Tayo challenges the American ideal of bravery to include an emotional awakening, “He cried finally seeing the pattern, the way all the stories fit together-the old stories, the war stories, and their stories to become the story that was still being told” (Silko, 246).
When he returns from the mountain even His own grandmother admits that that he is no longer special but has been integrated into the of Laguna way of life. She comments: “these happenings do not excite me anymore “(Silko, 260). Perhaps she is also implying the successful merging of the two worlds.
In both novels, the writers have been successful in their use of creative writing in a build- up of conflict to achieve very conclusive resolutions. Their differences in character and style of writing can be the ultimate achievement in reconciling the conflict of different worlds into one.
Conrad Joseph. Heart of Darkness. Oxford: Bibliolis Books, 2010
Silko Marmon Leslie. Ceremony. New York: New American Library, 1978
Franz Kafka’s ‘The Metamorphosis’ and Joseph Conrad’s ‘The Heart of Darkness’. Theme Analysis Critical Essay
The themes in the two novels; Franz Kafka’s ‘The Metamorphosis’ and Joseph Conrad’s ‘The Heart of Darkness’ are influenced by some existentialist thoughts and beliefs. According to Kafka and Jarvis (9), existentialism is a philosophy that emphasizes the need for one to understand that destiny can only be chosen rather than predetermined.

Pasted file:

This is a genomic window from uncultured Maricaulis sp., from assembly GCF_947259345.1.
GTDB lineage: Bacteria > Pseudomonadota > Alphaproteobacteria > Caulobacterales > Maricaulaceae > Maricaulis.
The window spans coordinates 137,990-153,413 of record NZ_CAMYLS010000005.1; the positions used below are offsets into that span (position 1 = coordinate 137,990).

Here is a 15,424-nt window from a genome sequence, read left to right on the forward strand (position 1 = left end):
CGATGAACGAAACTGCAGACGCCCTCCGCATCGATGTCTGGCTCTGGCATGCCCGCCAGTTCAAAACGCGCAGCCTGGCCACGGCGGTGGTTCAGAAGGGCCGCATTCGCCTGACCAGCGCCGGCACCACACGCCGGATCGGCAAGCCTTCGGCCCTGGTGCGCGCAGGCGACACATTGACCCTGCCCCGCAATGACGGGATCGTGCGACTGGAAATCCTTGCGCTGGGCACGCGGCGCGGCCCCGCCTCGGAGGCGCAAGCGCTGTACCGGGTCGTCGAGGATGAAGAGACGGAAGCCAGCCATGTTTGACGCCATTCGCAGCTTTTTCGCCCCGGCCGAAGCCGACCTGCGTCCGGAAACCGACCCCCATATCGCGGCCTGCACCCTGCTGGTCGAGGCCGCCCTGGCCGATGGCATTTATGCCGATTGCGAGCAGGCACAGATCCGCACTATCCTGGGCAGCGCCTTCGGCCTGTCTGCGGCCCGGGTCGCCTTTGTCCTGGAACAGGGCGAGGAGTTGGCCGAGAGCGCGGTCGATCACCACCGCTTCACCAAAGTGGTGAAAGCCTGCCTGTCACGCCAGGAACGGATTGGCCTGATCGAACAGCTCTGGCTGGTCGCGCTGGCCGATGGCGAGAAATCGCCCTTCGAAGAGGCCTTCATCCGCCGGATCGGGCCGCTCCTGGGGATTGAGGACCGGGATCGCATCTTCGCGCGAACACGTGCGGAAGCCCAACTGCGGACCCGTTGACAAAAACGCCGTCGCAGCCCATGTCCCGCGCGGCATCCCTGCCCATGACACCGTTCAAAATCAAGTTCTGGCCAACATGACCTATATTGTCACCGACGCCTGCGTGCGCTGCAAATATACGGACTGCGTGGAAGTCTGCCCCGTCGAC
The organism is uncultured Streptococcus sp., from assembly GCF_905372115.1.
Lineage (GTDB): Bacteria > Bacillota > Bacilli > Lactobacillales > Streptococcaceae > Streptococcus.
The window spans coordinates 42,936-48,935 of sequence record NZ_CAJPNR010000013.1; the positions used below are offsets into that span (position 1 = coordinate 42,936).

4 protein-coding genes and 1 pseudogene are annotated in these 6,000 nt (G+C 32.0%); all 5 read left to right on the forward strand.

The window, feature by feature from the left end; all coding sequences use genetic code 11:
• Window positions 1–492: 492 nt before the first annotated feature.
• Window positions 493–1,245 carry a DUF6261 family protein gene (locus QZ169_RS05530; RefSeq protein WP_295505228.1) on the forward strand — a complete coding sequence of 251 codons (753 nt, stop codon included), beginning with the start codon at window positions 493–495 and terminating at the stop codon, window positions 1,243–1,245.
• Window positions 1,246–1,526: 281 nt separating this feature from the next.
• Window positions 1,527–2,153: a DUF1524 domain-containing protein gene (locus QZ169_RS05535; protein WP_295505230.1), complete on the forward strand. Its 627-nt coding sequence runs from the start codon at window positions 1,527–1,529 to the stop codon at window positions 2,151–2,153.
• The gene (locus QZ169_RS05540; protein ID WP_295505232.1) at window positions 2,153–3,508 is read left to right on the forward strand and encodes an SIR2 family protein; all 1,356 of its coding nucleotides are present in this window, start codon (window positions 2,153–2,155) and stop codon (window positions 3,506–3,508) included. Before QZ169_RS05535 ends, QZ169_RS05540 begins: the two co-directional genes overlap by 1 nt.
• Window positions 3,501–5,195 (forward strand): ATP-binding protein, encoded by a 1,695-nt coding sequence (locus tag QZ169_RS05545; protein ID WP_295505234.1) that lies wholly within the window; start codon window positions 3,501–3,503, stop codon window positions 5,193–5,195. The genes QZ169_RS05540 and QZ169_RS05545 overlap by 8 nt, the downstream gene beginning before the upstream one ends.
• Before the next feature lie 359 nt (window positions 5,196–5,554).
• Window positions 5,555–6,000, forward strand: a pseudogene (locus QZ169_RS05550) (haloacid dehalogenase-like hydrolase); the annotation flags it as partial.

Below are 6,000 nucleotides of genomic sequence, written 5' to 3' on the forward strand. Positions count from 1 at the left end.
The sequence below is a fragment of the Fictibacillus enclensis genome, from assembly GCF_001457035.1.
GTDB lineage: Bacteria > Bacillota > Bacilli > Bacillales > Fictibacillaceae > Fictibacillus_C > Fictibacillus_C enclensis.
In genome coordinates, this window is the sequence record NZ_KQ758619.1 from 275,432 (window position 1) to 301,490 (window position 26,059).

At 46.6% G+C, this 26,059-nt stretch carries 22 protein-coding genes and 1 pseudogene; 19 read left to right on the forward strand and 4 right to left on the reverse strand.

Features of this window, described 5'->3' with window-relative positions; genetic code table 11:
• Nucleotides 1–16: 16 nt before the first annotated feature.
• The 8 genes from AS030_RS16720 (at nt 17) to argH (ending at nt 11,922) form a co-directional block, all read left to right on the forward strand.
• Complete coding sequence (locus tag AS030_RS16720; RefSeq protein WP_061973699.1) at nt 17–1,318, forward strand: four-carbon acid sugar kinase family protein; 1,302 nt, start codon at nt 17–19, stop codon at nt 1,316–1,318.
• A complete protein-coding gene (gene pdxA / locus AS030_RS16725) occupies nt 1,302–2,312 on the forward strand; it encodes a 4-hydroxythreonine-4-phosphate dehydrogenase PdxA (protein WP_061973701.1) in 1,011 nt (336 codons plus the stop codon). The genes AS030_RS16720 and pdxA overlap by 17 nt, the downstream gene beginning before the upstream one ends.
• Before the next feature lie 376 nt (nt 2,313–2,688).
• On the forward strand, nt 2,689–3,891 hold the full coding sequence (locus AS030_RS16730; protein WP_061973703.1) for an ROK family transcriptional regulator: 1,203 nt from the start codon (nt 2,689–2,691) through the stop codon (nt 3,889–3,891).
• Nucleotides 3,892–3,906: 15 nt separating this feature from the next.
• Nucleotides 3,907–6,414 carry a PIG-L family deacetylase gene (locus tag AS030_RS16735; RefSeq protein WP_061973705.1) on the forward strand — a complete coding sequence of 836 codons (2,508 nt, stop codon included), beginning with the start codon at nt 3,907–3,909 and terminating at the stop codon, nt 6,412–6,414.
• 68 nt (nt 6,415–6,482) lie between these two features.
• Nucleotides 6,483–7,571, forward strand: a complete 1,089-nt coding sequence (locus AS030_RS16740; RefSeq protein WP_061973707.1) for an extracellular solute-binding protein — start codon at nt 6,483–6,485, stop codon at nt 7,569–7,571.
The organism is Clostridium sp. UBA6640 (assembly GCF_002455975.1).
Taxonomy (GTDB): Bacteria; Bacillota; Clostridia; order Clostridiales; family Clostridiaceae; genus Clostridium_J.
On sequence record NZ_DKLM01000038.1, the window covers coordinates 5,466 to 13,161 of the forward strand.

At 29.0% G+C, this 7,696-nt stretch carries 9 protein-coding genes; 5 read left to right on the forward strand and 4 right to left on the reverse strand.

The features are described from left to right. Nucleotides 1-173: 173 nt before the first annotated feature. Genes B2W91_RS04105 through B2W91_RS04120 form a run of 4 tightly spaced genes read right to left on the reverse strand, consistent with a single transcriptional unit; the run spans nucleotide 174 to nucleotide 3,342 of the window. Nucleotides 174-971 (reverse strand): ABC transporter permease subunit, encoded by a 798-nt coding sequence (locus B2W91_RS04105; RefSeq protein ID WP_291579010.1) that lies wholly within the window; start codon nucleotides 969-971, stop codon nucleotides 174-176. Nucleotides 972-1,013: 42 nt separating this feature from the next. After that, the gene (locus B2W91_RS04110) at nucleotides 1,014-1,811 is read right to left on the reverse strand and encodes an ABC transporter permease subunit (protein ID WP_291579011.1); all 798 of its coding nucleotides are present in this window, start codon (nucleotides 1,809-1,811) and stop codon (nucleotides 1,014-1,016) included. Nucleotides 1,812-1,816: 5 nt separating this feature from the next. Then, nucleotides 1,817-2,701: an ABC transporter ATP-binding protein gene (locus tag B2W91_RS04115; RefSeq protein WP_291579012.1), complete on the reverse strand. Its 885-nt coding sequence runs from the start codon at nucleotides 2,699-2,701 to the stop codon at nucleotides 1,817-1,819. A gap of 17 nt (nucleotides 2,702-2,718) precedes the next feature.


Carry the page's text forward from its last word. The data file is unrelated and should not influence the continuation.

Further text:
Here, existentialism means that every individual should be able to decide for oneself on the basis of the greatest truths, which cannot be determined by others. Additionally, existentialism encourages self-sufficiency or independence and momentary existence among individuals by stating that the only moral thing is that which exists and becomes useful at the present moment (Kafka and Jarvis 12).
On the other hand, the philosophy of existentialism posits that a stark or self-determined individual may experience anxiety, and as a result, one may resort to isolation and despair (Kafka and Jarvis 14). Therefore, this essay reviews the theme of colonization or limitation of one’s existentialist ideas as depicted in ‘The Metamorphosis’ and ‘The Heart of Darkness’.
Here, the essay compares how the theme of colonization is captured in the novels, and goes ahead to explain the techniques employed by each author in conveying the theme. Furthermore, the essay addresses the use of imagery, language, structure, and characterization by each author. Overall, colonization is portrayed as a destructive force that alienates individuals from their existentialist ideas and beliefs.
Kafka’s ‘The Metamorphosis’ depicts colonization as a form of estrangement that forces man to separate himself from other humans by working under dehumanizing circumstances. In his work, Kafka uses a character known as Gregor Samsa who at a relatively young age finds responsibility in supporting his family, and thus, he is unable to work his way out of the situation.
Furthermore, Gregor is forced out of a love life, which according to Kafka (9), would have given him the opportunity to experience intimacy by coming closer to a fellow human being or alleviate his loneliness by fathering children of his own.
As a result, Gregor resorts to selling textiles in order to meet the expectations of his family. His lifestyle is marked by loneliness since he has to move from one hotel room to another, and when he returns to his home, he spends much of his time locked up in his bedroom (Kafka 23).
According to the author, Gregor claims that he developed the lonely and isolated lifestyle from the numerous trips he made while selling textiles. However, it is obvious to readers that Gregor prefers isolation in order to avoid the wrath of his nagging family members. Furthermore, the author notes that Gregor’s bedroom has three doors, which are used by his family members who cannot stop urging him to wake up and get to work in order to provide for their lavish lifestyle.